Chromatins are not randomly packaged in the nucleus and their organization plays important roles in transcription regulation, which is best studied in the mammalian models. Using in situ Hi-C, we have compared the 3D chromatin architectures of rice mesophyll and endosperm, foxtail millet bundle sheath and mesophyll, and maize bundle sheath, mesophyll and endosperm tissues. We found that their global A/B compartment partitions are stable across tissues, while local A/B compartment has tissue-specific dynamic associated with differential gene expression. Plant domains are largely stable across tissues, while new domain border formations are often associated with transcriptional activation in the region. Genes inside plant domains are not conserved across species, and lack significant co-expression behavior unlike those in mammalian TADs. Although we only observed chromatin loops between gene islands in the large genomes, the maize loop gene pairs’ syntenic orthologs have shorter physical distances in small genome monocots, suggesting that loops instead of domains might have conserved biological function. Our study showed that plants’ chromatin features might not have conserved biological functions as the mammalian ones.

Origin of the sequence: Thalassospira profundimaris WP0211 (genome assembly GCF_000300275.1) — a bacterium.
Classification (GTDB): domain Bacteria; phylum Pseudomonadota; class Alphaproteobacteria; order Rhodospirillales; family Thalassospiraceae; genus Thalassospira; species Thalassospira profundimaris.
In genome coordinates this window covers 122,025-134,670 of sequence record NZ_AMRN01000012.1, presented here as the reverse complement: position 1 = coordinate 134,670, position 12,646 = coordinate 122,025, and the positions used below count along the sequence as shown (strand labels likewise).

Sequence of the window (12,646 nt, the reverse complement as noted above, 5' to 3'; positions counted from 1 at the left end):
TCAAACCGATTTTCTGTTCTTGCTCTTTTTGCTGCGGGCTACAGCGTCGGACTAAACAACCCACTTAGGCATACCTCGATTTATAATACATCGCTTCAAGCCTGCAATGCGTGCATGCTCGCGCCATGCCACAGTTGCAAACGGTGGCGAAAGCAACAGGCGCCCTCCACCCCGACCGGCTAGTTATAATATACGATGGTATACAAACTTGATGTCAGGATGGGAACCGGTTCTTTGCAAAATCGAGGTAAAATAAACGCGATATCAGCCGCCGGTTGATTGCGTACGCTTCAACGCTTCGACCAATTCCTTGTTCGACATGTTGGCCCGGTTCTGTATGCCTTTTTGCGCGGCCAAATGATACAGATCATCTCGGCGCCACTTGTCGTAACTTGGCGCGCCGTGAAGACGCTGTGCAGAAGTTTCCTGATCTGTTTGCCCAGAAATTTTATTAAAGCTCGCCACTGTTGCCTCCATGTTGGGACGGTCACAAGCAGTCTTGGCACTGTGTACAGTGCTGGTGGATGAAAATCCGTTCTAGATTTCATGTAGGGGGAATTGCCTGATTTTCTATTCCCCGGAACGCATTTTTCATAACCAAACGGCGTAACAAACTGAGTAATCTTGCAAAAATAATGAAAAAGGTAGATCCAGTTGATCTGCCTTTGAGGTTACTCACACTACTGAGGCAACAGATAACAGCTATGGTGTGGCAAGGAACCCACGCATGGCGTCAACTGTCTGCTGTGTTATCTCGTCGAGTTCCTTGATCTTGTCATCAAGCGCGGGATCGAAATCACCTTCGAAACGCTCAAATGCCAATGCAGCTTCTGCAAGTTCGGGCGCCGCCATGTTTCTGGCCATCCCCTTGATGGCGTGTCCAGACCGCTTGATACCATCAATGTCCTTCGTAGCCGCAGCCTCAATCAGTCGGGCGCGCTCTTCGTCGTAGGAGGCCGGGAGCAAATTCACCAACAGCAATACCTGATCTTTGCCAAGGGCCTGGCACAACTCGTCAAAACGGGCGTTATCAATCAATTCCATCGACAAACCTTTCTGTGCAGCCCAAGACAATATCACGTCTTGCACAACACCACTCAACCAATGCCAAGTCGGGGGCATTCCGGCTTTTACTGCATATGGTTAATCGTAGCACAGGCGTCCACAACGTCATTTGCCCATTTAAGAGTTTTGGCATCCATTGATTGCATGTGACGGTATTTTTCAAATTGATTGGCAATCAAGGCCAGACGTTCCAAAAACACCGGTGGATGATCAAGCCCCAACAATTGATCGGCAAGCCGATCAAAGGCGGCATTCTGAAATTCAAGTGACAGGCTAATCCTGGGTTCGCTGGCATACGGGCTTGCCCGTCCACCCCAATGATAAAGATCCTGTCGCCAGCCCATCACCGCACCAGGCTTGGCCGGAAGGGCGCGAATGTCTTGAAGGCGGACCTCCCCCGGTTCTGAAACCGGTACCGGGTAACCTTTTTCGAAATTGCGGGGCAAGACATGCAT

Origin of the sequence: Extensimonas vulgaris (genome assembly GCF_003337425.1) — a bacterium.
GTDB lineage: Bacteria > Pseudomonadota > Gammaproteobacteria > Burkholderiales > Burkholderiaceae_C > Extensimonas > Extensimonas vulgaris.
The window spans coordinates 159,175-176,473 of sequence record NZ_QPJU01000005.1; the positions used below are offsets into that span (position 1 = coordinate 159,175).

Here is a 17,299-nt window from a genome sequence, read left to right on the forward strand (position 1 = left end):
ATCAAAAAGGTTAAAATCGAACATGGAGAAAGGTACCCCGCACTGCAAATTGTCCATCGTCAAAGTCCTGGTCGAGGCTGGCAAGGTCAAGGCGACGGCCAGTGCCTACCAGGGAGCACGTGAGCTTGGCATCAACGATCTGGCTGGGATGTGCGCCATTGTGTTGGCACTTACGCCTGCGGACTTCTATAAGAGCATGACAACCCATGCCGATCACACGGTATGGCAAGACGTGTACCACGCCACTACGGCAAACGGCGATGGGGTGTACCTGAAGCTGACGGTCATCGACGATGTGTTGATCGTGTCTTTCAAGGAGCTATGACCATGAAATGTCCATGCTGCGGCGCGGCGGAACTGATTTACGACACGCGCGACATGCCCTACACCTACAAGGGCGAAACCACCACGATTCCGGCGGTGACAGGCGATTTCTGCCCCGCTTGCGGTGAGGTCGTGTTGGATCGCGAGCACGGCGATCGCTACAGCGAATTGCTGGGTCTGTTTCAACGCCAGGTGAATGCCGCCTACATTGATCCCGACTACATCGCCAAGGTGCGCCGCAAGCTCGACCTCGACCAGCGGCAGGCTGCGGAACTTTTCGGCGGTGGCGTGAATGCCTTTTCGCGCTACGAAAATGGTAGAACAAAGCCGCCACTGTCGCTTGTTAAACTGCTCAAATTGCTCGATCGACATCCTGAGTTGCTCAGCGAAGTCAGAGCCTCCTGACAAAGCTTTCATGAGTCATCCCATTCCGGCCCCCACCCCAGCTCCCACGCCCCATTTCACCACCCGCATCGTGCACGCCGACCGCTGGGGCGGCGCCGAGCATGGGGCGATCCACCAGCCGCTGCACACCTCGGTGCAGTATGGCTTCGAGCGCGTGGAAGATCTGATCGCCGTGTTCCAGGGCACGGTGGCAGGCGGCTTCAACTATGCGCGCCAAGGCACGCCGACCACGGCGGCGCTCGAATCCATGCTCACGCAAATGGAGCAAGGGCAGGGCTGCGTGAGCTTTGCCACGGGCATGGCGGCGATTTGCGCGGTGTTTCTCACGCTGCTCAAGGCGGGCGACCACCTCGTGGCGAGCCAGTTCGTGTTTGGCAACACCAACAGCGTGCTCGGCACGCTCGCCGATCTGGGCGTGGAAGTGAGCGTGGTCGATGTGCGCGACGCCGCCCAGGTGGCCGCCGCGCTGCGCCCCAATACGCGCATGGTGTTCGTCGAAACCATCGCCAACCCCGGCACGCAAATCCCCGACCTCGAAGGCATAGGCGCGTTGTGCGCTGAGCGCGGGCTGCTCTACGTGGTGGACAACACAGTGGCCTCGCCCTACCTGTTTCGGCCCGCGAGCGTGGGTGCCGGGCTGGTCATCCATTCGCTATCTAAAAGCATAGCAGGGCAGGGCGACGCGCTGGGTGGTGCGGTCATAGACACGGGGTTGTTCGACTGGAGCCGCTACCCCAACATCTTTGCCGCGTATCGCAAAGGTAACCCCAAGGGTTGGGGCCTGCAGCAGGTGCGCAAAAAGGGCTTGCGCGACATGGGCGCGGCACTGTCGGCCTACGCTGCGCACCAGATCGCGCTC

Scopus Subject Areas
- Biochemistry, Genetics and Molecular Biology(all)
- Plant Science